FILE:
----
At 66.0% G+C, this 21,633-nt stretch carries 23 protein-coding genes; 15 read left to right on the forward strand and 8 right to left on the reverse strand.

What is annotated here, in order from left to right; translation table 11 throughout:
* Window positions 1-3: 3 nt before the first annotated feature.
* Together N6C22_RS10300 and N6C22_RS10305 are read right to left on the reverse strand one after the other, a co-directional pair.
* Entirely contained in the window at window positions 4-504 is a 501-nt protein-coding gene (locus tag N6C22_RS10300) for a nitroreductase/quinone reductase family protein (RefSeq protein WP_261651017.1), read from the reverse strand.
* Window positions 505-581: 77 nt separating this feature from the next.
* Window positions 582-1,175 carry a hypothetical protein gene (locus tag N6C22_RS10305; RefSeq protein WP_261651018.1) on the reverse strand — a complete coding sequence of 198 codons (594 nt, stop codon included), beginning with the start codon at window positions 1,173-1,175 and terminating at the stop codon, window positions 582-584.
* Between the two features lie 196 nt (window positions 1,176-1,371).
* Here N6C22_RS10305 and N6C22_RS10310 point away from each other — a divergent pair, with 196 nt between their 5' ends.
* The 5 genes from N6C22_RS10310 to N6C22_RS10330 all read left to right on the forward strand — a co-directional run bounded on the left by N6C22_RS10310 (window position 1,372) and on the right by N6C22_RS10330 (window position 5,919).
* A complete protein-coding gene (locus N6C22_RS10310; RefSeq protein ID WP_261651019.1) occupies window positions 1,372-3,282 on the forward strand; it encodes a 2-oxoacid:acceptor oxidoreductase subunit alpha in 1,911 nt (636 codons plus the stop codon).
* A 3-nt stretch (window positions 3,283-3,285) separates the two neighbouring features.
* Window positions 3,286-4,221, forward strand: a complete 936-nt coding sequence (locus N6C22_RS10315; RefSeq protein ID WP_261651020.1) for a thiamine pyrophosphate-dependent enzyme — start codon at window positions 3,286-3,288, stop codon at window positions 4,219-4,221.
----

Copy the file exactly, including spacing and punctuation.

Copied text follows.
At 66.0% G+C, this 21,633-nt stretch carries 23 protein-coding genes; 15 read left to right on the forward strand and 8 right to left on the reverse strand.

What is annotated here, in order from left to right; translation table 11 throughout:
* Window positions 1-3: 3 nt before the first annotated feature.
* Together N6C22_RS10300 and N6C22_RS10305 are read right to left on the reverse strand one after the other, a co-directional pair.
* Entirely contained in the window at window positions 4-504 is a 501-nt protein-coding gene (locus tag N6C22_RS10300) for a nitroreductase/quinone reductase family protein (RefSeq protein WP_261651017.1), read from the reverse strand.
* Window positions 505-581: 77 nt separating this feature from the next.
* Window positions 582-1,175 carry a hypothetical protein gene (locus tag N6C22_RS10305; RefSeq protein WP_261651018.1) on the reverse strand — a complete coding sequence of 198 codons (594 nt, stop codon included), beginning with the start codon at window positions 1,173-1,175 and terminating at the stop codon, window positions 582-584.
* Between the two features lie 196 nt (window positions 1,176-1,371).
* Here N6C22_RS10305 and N6C22_RS10310 point away from each other — a divergent pair, with 196 nt between their 5' ends.
* The 5 genes from N6C22_RS10310 to N6C22_RS10330 all read left to right on the forward strand — a co-directional run bounded on the left by N6C22_RS10310 (window position 1,372) and on the right by N6C22_RS10330 (window position 5,919).
* A complete protein-coding gene (locus N6C22_RS10310; RefSeq protein ID WP_261651019.1) occupies window positions 1,372-3,282 on the forward strand; it encodes a 2-oxoacid:acceptor oxidoreductase subunit alpha in 1,911 nt (636 codons plus the stop codon).
* A 3-nt stretch (window positions 3,283-3,285) separates the two neighbouring features.
* Window positions 3,286-4,221, forward strand: a complete 936-nt coding sequence (locus N6C22_RS10315; RefSeq protein ID WP_261651020.1) for a thiamine pyrophosphate-dependent enzyme — start codon at window positions 3,286-3,288, stop codon at window positions 4,219-4,221.